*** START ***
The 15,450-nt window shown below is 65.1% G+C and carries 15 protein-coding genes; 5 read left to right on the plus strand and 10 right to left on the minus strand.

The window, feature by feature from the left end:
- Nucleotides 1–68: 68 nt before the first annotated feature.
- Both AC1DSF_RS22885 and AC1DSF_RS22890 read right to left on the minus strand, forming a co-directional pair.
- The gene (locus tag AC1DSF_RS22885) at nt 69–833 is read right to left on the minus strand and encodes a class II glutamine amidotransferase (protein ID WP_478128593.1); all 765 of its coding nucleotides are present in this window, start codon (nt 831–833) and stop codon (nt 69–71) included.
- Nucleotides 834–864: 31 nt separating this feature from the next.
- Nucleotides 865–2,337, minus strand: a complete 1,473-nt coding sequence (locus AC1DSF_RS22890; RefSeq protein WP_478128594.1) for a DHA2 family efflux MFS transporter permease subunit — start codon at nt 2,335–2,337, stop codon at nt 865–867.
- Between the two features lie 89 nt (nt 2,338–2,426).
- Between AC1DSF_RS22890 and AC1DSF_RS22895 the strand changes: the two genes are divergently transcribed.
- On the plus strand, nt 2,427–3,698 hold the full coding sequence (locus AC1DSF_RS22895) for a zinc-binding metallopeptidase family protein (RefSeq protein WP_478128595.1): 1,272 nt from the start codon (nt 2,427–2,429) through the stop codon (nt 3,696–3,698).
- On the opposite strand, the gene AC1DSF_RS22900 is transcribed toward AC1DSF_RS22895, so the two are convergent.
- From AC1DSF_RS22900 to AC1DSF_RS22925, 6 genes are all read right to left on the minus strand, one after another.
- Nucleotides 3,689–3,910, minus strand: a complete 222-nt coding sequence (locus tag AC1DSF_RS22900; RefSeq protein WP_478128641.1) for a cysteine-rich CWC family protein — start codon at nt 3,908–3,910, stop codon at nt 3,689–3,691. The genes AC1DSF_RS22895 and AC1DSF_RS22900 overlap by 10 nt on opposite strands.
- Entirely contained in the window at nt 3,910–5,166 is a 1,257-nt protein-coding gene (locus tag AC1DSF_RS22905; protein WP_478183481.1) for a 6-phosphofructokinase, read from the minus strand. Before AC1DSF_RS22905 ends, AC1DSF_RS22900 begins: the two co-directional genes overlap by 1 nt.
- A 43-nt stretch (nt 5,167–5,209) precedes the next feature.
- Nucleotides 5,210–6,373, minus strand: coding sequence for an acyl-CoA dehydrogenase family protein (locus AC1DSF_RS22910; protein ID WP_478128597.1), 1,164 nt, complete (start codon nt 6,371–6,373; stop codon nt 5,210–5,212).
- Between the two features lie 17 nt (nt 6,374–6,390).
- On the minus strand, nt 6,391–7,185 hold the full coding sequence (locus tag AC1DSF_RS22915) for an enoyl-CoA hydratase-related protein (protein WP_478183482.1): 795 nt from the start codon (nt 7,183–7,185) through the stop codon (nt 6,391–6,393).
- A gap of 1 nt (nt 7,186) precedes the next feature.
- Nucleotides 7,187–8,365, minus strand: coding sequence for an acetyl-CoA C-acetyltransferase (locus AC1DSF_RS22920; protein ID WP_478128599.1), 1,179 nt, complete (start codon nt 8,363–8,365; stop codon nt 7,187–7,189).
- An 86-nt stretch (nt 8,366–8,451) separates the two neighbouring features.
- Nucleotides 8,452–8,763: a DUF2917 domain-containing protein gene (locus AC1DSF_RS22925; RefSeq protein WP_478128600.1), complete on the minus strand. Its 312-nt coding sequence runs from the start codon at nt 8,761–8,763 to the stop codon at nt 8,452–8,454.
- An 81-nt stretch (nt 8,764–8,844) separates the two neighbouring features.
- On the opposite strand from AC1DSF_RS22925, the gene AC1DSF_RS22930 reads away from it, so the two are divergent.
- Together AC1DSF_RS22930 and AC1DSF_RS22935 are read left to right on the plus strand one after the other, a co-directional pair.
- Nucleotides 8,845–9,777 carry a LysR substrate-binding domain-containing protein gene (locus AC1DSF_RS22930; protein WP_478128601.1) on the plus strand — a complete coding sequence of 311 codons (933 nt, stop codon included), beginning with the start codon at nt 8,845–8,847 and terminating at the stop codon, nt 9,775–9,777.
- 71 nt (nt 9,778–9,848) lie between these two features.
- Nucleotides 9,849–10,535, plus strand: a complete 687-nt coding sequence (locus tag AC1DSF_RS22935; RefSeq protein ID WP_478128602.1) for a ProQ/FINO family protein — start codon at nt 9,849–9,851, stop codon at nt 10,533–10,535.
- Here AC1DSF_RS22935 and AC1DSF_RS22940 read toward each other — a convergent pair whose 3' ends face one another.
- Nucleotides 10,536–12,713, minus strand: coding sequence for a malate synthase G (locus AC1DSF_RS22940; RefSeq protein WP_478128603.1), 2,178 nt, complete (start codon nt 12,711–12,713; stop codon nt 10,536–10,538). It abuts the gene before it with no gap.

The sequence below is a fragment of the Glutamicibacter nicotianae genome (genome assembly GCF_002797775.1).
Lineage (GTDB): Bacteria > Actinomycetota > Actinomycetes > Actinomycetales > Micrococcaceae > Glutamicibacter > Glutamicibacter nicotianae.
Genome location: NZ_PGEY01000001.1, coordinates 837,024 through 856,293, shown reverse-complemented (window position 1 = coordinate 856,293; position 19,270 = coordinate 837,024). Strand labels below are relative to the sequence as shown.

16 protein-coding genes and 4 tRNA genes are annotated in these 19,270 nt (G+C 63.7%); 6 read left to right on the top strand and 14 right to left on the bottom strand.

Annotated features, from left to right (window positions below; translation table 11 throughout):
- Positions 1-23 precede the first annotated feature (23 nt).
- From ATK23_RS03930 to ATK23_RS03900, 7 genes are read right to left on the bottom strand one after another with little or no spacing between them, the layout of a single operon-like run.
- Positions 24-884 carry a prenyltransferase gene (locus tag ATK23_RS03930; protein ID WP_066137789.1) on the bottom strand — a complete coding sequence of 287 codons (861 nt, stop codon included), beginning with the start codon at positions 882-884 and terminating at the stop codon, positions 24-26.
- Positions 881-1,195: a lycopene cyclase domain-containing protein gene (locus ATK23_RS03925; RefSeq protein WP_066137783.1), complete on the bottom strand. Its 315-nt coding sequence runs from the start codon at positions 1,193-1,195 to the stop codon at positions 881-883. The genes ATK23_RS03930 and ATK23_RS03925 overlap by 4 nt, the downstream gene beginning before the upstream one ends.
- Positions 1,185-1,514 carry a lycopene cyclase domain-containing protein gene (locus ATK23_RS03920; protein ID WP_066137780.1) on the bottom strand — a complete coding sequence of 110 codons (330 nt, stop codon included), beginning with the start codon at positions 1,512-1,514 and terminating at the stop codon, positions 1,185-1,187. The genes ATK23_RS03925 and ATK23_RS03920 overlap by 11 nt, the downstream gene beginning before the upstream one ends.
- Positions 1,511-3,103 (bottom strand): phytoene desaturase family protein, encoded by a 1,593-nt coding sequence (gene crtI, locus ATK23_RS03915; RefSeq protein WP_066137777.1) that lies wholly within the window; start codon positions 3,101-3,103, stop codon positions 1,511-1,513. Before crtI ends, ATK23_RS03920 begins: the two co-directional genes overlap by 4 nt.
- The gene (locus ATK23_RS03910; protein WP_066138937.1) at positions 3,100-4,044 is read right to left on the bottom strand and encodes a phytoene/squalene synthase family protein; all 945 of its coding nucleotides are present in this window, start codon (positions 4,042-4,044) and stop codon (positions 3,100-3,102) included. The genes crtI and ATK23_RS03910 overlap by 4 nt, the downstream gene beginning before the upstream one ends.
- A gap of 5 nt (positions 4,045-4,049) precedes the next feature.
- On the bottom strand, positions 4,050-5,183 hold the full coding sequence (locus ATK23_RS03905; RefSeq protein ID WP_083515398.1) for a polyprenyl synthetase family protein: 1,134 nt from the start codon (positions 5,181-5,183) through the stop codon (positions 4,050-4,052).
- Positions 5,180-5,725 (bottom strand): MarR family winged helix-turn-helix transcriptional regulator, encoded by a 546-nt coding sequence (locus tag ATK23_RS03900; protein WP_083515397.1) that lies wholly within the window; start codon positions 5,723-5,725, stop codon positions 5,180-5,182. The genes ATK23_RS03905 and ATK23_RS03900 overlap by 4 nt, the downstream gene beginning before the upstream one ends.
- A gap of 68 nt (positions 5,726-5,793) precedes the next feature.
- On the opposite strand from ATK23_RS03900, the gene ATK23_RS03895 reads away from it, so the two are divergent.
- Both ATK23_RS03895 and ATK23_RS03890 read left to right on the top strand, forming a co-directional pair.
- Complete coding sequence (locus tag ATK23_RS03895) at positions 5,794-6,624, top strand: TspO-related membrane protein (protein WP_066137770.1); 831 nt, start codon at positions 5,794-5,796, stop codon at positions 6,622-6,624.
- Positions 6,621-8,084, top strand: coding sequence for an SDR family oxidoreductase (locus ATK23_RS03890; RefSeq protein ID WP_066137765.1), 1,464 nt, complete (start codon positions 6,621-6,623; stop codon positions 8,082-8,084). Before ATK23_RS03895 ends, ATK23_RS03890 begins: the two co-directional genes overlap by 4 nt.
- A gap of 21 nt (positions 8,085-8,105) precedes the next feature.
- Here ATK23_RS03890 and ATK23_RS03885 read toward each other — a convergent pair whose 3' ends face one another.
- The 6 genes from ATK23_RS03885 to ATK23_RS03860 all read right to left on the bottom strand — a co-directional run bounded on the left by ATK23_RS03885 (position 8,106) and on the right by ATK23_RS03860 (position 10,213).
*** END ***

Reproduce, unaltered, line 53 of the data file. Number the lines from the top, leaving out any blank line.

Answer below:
- The 6 genes from ATK23_RS03885 to ATK23_RS03860 all read right to left on the bottom strand — a co-directional run bounded on the left by ATK23_RS03885 (position 8,106) and on the right by ATK23_RS03860 (position 10,213).